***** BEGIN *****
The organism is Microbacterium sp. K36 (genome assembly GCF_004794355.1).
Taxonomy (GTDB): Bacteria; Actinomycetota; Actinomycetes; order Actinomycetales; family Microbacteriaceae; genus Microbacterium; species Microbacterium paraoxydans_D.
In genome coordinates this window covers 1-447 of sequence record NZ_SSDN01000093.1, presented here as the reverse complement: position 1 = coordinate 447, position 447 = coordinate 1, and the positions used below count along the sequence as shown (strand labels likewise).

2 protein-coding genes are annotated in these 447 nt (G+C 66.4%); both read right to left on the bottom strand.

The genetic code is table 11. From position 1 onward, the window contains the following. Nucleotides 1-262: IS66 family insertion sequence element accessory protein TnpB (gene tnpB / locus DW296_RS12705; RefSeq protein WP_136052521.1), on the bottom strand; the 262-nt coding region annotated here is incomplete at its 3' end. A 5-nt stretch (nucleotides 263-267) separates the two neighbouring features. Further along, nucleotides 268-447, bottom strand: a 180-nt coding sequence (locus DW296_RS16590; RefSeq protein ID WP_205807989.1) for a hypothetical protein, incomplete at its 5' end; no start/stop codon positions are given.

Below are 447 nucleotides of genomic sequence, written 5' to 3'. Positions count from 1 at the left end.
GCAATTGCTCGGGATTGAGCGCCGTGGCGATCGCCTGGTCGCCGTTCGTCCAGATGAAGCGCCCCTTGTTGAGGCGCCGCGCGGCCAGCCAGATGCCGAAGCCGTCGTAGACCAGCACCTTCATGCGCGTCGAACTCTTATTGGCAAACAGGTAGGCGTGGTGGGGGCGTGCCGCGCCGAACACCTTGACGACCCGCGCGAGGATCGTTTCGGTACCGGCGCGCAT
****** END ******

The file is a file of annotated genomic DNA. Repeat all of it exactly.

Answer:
The organism is Microbacterium sp. K36 (genome assembly GCF_004794355.1).
Taxonomy (GTDB): Bacteria; Actinomycetota; Actinomycetes; order Actinomycetales; family Microbacteriaceae; genus Microbacterium; species Microbacterium paraoxydans_D.
In genome coordinates this window covers 1-447 of sequence record NZ_SSDN01000093.1, presented here as the reverse complement: position 1 = coordinate 447, position 447 = coordinate 1, and the positions used below count along the sequence as shown (strand labels likewise).

2 protein-coding genes are annotated in these 447 nt (G+C 66.4%); both read right to left on the bottom strand.

The genetic code is table 11. From position 1 onward, the window contains the following. Nucleotides 1-262: IS66 family insertion sequence element accessory protein TnpB (gene tnpB / locus DW296_RS12705; RefSeq protein WP_136052521.1), on the bottom strand; the 262-nt coding region annotated here is incomplete at its 3' end. A 5-nt stretch (nucleotides 263-267) separates the two neighbouring features. Further along, nucleotides 268-447, bottom strand: a 180-nt coding sequence (locus DW296_RS16590; RefSeq protein ID WP_205807989.1) for a hypothetical protein, incomplete at its 5' end; no start/stop codon positions are given.

Below are 447 nucleotides of genomic sequence, written 5' to 3'. Positions count from 1 at the left end.
GCAATTGCTCGGGATTGAGCGCCGTGGCGATCGCCTGGTCGCCGTTCGTCCAGATGAAGCGCCCCTTGTTGAGGCGCCGCGCGGCCAGCCAGATGCCGAAGCCGTCGTAGACCAGCACCTTCATGCGCGTCGAACTCTTATTGGCAAACAGGTAGGCGTGGTGGGGGCGTGCCGCGCCGAACACCTTGACGACCCGCGCGAGGATCGTTTCGGTACCGGCGCGCAT